The indictment of New York’s top construction-union official on federal corruption charges this month raises a big question: If businesses are paying bribes to avoid having to work with certain construction unions, why does Gov. Cuomo insist the state keep doing it?
James Cahill, who heads the New York State Building and Construction Trades Council, was charged by the US Attorney’s Office for the Southern District of New York with racketeering, fraud and bribery. The indictment, which also names 11 other building-trades-union officials, alleges Cahill took bribes in return for letting a business avoid hiring plumbers belonging to Cahill’s former union.
As interpreted and enforced by the state Labor Department, New York’s “prevailing wage” law for public-works projects mandates that contractors on taxpayer-funded jobs adhere to unions’ contractual wage, benefits, work rules and manning levels. That gives firms using union labor a significant boost, since their open-shop competitors don’t have the advantage of lower labor costs.
The problem with forcing union terms on contractors is summed up in a remark Cahill allegedly made to an unnamed firm (with an expletive deleted): “If you become union, you’ll have 12 guys on your back.”
Federal prosecutors effectively are alleging that the unnamed firm, referred to in the indictment as “Employer 1,” found union contracts so onerous that it was less expensive to simply bribe Cahill and other union leaders to use non-union labor. The indictment quotes Cahill as implying that Employer 1 wasn’t alone in making such arrangements.
But there’s a bigger scandal afoot.
Construction firms that hire from union halls are at a disadvantage both in terms of costs and flexibility. Union contracts typically demand higher compensation packages to backfill underfunded union pension and benefit funds, and employers get stuck using archaic union work rules that, for instance, prevent a carpenter from performing a duty reserved for a painter or an electrician.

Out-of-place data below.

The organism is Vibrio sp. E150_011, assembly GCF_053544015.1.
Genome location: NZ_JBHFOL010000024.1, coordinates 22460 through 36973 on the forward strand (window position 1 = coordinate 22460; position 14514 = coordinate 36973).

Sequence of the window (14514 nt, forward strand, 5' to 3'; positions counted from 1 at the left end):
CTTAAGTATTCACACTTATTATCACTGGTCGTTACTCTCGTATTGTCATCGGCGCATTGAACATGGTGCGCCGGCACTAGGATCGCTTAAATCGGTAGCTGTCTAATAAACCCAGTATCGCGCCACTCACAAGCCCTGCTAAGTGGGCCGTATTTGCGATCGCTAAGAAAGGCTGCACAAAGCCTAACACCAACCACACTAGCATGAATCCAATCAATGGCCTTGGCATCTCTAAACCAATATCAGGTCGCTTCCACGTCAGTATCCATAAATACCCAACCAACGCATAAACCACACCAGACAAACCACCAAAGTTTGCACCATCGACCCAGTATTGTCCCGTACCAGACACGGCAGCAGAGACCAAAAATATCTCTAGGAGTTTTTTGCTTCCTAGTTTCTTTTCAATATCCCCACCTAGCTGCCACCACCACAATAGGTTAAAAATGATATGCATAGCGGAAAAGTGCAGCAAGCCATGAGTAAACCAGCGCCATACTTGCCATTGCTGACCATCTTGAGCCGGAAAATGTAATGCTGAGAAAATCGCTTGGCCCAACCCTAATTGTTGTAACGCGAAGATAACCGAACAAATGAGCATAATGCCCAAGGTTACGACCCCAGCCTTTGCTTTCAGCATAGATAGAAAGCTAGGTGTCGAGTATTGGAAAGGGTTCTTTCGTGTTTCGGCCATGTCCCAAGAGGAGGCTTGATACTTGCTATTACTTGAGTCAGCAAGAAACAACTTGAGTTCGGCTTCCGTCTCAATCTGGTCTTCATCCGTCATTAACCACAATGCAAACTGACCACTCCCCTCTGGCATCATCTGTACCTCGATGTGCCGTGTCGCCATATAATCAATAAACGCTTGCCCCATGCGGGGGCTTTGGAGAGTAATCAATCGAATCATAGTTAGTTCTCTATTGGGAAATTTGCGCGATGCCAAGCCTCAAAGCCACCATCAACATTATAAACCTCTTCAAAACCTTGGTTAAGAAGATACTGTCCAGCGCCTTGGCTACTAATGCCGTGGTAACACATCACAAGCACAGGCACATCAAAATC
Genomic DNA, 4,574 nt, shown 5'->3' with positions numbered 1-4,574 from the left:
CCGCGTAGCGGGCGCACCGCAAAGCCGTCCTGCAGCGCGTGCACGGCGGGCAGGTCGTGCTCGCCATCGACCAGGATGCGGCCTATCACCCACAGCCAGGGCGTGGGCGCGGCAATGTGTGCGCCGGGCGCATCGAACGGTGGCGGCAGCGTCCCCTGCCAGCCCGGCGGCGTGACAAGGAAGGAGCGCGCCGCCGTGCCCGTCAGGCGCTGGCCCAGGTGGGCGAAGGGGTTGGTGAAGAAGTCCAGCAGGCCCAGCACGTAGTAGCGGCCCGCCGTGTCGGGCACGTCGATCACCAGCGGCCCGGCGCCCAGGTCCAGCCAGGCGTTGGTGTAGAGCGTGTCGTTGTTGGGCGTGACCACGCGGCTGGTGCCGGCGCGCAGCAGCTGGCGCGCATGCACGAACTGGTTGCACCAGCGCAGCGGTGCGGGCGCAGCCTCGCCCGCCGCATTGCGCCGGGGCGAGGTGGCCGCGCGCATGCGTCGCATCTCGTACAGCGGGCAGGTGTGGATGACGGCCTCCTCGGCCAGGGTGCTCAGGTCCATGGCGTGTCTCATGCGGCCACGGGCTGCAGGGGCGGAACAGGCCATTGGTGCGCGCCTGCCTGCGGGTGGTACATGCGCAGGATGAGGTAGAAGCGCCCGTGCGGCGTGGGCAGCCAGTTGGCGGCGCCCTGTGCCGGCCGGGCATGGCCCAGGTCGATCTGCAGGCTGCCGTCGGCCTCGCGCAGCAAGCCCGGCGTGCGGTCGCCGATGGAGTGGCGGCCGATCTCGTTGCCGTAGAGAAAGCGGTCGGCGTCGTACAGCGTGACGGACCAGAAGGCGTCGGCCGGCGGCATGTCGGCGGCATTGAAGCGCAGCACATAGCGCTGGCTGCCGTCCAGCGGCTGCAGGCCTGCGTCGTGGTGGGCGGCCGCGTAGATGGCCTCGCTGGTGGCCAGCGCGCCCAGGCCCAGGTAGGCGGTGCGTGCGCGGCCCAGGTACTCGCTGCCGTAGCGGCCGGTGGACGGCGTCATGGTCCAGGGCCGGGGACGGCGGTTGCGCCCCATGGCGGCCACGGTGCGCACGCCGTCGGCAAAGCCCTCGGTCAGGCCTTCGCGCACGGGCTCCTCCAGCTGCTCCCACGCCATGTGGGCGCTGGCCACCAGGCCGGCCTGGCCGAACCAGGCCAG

That has led trade unions and unionized construction companies to press state officials for special rules to give them a leg up. And they’ve found a welcome audience in Gov. Cuomo, who described Cahill in 2017 as “a good friend to me and my entire family for so long.”
The governor has done backflips to steer government construction work to firms that hire Cahill’s members (who make up less than 30 percent of the state’s construction workers). In 2016 he went so far as to vow “every project we build is going to be built with organized labor — every project.”
The Cuomo administration routinely requires contractors to sign a Project Labor Agreement (PLA) — a contract with local trade unions that typically effectively restricts or bars non-union workers from a construction project. The state’s own data have shown time and again that forcing bidders to sign PLAs decreases the number of eligible bidders and increases costs.
State law since the 1990s has allowed government agencies to require a PLA if they can demonstrate, albeit through dubious calculations and assumptions, that it furthers the public interest. But Cuomo has often ignored the law and required PLAs even when the state couldn’t meet its own weak standard.
His administration in 2018, for instance, illegally required offshore wind developers to sign deals with downstate construction unions as a condition of getting multibillion-dollar awards for state subsidies. Years earlier, state officials illegally required contractors building what’s now the SolarCity factory in Buffalo to do the same.
Just this week, Cuomo-appointed regulators endorsed labor agreements on renewable-energy projects, all but guaranteeing that New Yorkers will face higher electricity prices as a result of increased construction costs.
The state’s deepening fiscal crisis makes this a perfect time for lawmakers to look at the motivations, methods and costs behind the favors that the Cuomo administration keeps doing for Cahill and his construction unions.
“What I love about Jimmy,” an alleged co-conspirator is quoted as saying, is that “he takes care of his friends.”
Ken Girardin is a fellow at the Empire Center for Public Policy, from whose post this is adapted.
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